As predicted on this Blog several months ago, the indictment of former Illinois Governor Rod Blagojevich has been handed down, and it includes a sweeping RICO charge alleging that Blagojevich and others conducted a criminal enterprise, which the indictment calls the Blagojevich Enterprise. That enterprise consisted of Blagojevich, the Office of the Governor, and the campaign fundraising entity Friends of Rod Blagojevich.

The other defendants are Christopher Kelly, Chairman of Friends of Blagojevich; Blagojevich’s brother, Robert; Alonzo Monk, former chief of Blagojevich’s campaigns and a key fundraiser; William Cellini Sr., a Springfield businessman who was a long-time associate of Blagojevich; and John Harris, former Chief of Staff in the Governor’s Office.

A detailed explanation of the RICO (Racketeer Influenced and Corrupt Organizations Act) is contained in my prior post, Will Blago Meet RICO? Yes, Blago has met RICO.

The Indictment alleges a conspiracy running from 2002 until December 8, 2008 (when Blagojevich’s conduct was exposed by the U.S. Attorney’s Office), in which the Enterprise acted “to excercise and preserve power over the government of the State of Illinois for the financial and political benefit of Rod Blagojevich both directly and through Friends of Blagojevich, and for the financial benefit of his family members and associates.” (par. 3)

The nineteen Counts in the Indictment contain allegations which mostly have surfaced before, including alleged attempts to sell Barack Obama’s open Senate seat in exchange for campaign contributions and a possible job for Blagojevich after leaving office, attempted extortion of campaign contributions from Chicago Children’s Hospital, attempted extortion of a racetrack owner, and attempts to have Blagojevich’s wife, Patty, benefit in her real estate business:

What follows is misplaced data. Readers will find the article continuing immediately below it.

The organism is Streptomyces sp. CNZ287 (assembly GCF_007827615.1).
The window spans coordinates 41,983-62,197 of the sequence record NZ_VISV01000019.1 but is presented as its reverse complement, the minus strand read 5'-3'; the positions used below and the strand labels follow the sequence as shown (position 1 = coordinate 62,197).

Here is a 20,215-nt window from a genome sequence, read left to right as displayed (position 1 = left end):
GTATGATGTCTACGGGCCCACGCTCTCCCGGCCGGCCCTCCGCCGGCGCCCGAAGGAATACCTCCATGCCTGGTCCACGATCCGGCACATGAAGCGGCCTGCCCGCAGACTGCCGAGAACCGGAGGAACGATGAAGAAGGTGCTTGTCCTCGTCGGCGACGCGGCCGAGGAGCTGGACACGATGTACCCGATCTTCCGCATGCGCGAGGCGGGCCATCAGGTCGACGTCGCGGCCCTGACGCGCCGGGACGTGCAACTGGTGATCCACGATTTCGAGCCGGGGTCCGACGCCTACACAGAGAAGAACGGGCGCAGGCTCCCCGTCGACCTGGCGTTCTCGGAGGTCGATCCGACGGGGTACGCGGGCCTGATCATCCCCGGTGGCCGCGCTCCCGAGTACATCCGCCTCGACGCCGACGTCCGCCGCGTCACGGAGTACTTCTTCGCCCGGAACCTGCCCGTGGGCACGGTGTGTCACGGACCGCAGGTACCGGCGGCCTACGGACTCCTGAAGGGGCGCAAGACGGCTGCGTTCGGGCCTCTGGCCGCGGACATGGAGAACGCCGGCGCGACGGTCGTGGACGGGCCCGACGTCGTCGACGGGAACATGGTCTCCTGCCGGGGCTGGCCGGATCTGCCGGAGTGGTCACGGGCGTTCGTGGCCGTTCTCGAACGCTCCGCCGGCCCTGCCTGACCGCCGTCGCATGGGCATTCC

There were some new allegations, as reported by the Chicago Tribune:

While those allegations are repeated in today’s charges, the 19-count indictment also includes allegations that convicted insider Antoin “Tony” Rezko steered real estate commissions to former first lady Patti Blagojevich despite her performing no work and paid cash to Monk for a car and home improvements. The indictment claims Blagojevich attempted to extort a U.S. congressman for campaign cash by withholding a $2 million state grant to a public school in the congressman’s district.

All told, the ex-governor faces 16 felony counts, including racketeering conspiracy, wire fraud, extortion conspiracy and lying to federal agents. The government is seeking forfeiture of $188,370 from Blagojevich and will try to take his Ravenswood Manor home if needed.

Obama fundraiser, supporter, and neighbor Rezko is mentioned throughout the Indictment as being a key participant in the Blagojevich Enterprise, but is not a named defendant. Valerie Jarrett, Rahm Emanuel, and Roland Burris, all of whom played a prominent role in the posturing surrounding Blagojevich’s impeachment, are not mentioned in the Indictment. But the Indictment does reference contacts with persons believed to be in contact with Obama:

U.S. Attorney Patrick Fitzgerald’s office released a 14-page Press Release, but Fitzgerald did not hold a press conference as he did in December when a Criminal Complaint was filed. The Indictment supercedes the Criminal Complaint. A Fact Sheet released by Fitzgerald’s office summarizes the Counts and potential penalties.


For an extensive history of the Blagojevich saga, read my prior Posts on Blago (all 56 of them!). Or if the thought of reading 56 Blago posts is too depressing, try some of these recent posts:

Obama Gives Queen iPod Made In China By Exploited Workers

April Fools’ Day Headline Round-Up

Ted Stevens Conviction Reversed, But What About The Election?

J Street: Liberal Bloggers Need To Study History, Not Memory

Unnamed Source Says MSM Still Hoping for Defeat


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